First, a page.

INSTANTS SUSPENDUS or Rendering Light Visible
‘Color is merely an illusion.’
Art is not just about making compositions with objects, but also about making the things around us visible—or almost but not quite. That which we often fail to notice and would carelessly pass by: that is what art wants to draw attention to. Art not only works through sensory perception or the expression of feelings, but is also about appropriating space, objects or near-objects (the latter becoming more and more crucial in our time).
The interior and exterior of Things, as well as the tension and interaction between both, are without doubt a constant in Camille Truyffaut’s oeuvre. As a sort of haze or mist often hangs over her works—as if she can wrap them in a cloud—not rarely do we not know whether we are looking at the interior or exterior of her works.
What is crucial here, is being and becoming attentive (also as a mental process) to what is being shown and what can be seen, without the artist compulsively or loudly demanding this attention. Truyffaut’s oeuvre subtly seduces us with a discrete glance. Perception and the way we are able to perceive (and automatically ascribe meaning to them) are important. These works ask of their own accord for time to look at them, and time thus become one of their themes. Thus the artist confronts the spectator with seeing and not-seeing. We are not always sure what can be seen, or if there is ‘anything’ to be seen at all, because Truyffaut’s work is also about the non-tangible, that which is but cannot be touched or is beyond words, though it continues to be an ephemeral presence.
Light and its incidence not only define her sculptures (which are also attached to the wall and thus acquire the aura of a painting), but equally her etchings and works on paper. Unequivocalness is far from this art. Often various etchings are combined to create a single work. The end result is achieved by working meticulously, layer by layer, a process in which one layer gives shape to the next one, and as a logical consequence generates this next one. Textiles symbiotically combine with ceramics. The use of glass and textiles results in transparency. The reflection of the paper causes a certain incidence of light. Showing the edge of an etching leads to the final, delicately balanced work, with the viewer uncertain about which layer comes first. Is the etching glued on the glass, or vice versa? Truyffaut turns as it were the light and that which the light defines into something tactile. Even more: with her works she creates light and the incidence of light, its presence. The light reflects, but also shows us reflections about light.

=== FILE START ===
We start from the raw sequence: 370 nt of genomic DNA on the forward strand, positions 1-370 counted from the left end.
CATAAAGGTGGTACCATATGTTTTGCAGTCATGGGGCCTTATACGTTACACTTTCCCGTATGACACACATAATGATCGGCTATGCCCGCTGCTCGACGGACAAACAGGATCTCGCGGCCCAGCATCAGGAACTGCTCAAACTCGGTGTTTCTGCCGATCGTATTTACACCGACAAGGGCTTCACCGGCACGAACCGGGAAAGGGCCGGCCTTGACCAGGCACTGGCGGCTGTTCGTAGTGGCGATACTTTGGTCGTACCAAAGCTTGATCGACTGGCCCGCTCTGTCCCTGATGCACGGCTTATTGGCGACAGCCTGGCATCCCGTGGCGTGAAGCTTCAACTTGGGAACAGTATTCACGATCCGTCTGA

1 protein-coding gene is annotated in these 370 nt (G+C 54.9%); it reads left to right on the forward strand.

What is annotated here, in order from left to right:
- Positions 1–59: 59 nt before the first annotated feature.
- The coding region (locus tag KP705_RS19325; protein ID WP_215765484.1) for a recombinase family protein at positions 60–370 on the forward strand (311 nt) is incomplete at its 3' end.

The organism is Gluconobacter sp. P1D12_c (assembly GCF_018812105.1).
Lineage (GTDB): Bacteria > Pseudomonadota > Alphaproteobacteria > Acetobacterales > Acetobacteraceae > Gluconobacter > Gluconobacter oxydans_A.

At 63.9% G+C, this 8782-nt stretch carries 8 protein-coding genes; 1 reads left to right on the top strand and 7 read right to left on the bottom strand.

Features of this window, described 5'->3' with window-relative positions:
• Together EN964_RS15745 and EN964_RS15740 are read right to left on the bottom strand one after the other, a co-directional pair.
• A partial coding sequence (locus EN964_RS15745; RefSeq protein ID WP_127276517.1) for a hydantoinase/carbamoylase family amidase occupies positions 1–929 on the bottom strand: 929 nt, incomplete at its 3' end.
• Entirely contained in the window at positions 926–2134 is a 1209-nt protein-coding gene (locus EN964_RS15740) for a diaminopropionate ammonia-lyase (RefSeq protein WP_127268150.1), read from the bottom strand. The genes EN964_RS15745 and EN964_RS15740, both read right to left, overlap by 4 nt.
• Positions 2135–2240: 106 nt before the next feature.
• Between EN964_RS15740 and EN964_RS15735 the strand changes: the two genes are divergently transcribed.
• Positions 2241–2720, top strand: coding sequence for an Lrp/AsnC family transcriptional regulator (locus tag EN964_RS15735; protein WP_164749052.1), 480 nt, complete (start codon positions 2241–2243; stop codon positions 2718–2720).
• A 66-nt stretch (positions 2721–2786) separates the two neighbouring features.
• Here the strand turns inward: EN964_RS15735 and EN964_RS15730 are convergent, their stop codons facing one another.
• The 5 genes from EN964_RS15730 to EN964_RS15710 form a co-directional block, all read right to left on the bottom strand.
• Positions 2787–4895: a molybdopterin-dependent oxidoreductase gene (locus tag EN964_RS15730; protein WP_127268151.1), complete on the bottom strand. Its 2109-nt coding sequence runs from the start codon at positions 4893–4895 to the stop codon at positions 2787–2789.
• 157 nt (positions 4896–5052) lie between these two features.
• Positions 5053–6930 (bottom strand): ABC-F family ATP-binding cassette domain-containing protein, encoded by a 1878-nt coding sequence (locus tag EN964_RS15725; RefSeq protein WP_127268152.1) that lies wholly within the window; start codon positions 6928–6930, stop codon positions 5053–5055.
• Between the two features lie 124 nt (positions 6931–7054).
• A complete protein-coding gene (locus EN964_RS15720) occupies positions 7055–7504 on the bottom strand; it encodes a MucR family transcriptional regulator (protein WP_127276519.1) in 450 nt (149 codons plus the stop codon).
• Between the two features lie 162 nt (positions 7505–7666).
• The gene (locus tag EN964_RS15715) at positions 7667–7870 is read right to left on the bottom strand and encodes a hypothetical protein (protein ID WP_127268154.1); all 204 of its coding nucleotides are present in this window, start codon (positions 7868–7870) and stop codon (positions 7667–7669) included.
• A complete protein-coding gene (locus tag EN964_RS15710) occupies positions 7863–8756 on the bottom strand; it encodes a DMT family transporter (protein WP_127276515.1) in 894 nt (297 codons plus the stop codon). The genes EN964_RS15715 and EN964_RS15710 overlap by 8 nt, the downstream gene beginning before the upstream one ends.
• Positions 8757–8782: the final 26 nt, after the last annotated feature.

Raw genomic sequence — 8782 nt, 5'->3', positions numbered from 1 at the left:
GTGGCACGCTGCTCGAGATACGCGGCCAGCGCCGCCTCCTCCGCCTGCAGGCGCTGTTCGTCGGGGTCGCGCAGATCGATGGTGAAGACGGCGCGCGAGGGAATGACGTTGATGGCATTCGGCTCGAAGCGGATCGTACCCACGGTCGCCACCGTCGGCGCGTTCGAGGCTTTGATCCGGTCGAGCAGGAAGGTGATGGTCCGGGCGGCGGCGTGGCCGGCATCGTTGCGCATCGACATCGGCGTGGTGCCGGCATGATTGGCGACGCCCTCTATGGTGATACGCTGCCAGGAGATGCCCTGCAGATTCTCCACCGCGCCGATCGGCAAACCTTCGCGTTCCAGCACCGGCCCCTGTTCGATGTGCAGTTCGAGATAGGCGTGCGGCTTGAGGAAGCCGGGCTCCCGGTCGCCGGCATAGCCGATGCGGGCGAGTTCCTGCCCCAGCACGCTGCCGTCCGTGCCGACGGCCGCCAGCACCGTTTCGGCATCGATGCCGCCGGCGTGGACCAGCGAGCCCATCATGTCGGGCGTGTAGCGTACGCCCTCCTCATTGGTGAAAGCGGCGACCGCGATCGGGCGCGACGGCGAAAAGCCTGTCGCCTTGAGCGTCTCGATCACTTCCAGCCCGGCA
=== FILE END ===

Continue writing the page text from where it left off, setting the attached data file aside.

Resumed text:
The subtle and fragile equilibrium between revealing and concealing, between how the various techniques and materials embrace each other, is a way of thinking. Language in the form of titles refers to the philosophical and poetical layeredness of this artistic oeuvre. Color, too, has turned into an idea in Truyffaut’s oeuvre. Color doesn’t exist as a single layer, but in different layers, with the artist unemphatically pointing out that there’s always much more to be seen than what is shown at first glance. And that one image generates multiple readings, multiple ways of looking, of perceiving, of interpreting.
These works are in first instance about causing a presence to be felt. The more you feel this presence, the more you get to see—including of that which remains invisible. Truyffaut’s art confronts you with that which the Mexican artist Gabriel Orozco—an artist who cannot be reduced to a single denominator and who is familiar with exploring the boundaries of perception, drawing, sculpture and installations—refers to as a ‘sense of time, space, action and situation.’